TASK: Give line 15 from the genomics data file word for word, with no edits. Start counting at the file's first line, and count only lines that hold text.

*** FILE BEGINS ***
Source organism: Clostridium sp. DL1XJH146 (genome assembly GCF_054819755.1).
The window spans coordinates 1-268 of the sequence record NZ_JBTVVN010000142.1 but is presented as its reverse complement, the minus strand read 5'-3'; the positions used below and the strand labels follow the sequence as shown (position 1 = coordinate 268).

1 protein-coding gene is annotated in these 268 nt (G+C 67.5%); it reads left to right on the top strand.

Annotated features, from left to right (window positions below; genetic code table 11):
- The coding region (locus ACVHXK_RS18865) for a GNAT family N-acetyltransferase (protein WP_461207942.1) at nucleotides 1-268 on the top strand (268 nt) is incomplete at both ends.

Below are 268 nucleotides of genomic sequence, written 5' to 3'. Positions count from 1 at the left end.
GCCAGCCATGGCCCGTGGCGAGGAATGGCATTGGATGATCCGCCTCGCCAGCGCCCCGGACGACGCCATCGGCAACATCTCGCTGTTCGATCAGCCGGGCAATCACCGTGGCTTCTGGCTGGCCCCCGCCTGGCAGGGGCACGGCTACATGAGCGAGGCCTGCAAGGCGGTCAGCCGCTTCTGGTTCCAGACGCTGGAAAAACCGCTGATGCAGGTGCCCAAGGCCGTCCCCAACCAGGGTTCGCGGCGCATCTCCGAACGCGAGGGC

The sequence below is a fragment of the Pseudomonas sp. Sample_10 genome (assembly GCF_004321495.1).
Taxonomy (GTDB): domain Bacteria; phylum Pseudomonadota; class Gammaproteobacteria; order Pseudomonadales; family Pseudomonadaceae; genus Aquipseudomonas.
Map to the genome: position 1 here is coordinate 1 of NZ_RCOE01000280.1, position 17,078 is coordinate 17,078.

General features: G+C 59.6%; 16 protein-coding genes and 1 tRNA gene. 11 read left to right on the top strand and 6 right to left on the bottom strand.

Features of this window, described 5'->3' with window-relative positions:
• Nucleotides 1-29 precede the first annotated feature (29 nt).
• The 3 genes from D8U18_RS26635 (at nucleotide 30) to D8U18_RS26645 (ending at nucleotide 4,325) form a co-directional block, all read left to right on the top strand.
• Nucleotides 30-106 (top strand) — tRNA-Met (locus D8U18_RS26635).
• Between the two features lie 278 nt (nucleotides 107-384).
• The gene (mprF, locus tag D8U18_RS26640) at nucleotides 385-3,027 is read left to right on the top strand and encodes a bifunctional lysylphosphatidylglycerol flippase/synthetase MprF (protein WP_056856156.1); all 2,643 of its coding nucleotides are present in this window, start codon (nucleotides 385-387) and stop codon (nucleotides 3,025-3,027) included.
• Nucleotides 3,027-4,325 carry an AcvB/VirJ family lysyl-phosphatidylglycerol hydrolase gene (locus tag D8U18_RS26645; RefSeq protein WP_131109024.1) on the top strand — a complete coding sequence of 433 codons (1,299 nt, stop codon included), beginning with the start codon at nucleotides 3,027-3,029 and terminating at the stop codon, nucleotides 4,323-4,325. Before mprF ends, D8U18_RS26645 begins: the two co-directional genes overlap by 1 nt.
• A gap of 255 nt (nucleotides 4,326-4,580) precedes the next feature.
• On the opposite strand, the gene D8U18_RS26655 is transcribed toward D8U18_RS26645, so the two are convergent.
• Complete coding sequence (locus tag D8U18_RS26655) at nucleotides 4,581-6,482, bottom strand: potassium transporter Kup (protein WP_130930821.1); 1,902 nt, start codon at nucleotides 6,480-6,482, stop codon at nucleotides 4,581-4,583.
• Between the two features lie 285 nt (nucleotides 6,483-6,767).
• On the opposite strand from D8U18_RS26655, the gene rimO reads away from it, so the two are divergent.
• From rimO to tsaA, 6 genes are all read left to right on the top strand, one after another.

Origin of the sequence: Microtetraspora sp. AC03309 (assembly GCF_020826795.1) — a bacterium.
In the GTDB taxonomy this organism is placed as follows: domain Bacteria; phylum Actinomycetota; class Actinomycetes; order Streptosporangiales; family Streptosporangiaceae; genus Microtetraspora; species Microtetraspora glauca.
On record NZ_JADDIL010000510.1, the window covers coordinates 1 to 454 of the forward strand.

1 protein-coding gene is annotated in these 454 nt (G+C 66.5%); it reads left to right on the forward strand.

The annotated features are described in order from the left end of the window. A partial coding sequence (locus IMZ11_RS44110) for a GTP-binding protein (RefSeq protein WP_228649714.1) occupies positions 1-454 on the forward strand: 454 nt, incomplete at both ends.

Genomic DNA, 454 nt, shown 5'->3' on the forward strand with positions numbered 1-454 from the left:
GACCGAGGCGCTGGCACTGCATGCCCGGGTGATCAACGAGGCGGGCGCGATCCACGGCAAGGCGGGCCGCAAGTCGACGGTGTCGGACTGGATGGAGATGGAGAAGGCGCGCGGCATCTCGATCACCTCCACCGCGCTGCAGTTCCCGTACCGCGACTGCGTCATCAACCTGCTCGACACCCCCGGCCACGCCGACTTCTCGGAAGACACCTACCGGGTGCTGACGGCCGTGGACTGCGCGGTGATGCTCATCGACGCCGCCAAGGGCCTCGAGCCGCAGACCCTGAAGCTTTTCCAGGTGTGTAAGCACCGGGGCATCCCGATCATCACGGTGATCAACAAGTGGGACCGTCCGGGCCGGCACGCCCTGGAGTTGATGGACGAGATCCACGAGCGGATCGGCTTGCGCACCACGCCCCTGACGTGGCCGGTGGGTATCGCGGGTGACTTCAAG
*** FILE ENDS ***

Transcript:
• Nucleotides 30-106 (top strand) — tRNA-Met (locus D8U18_RS26635).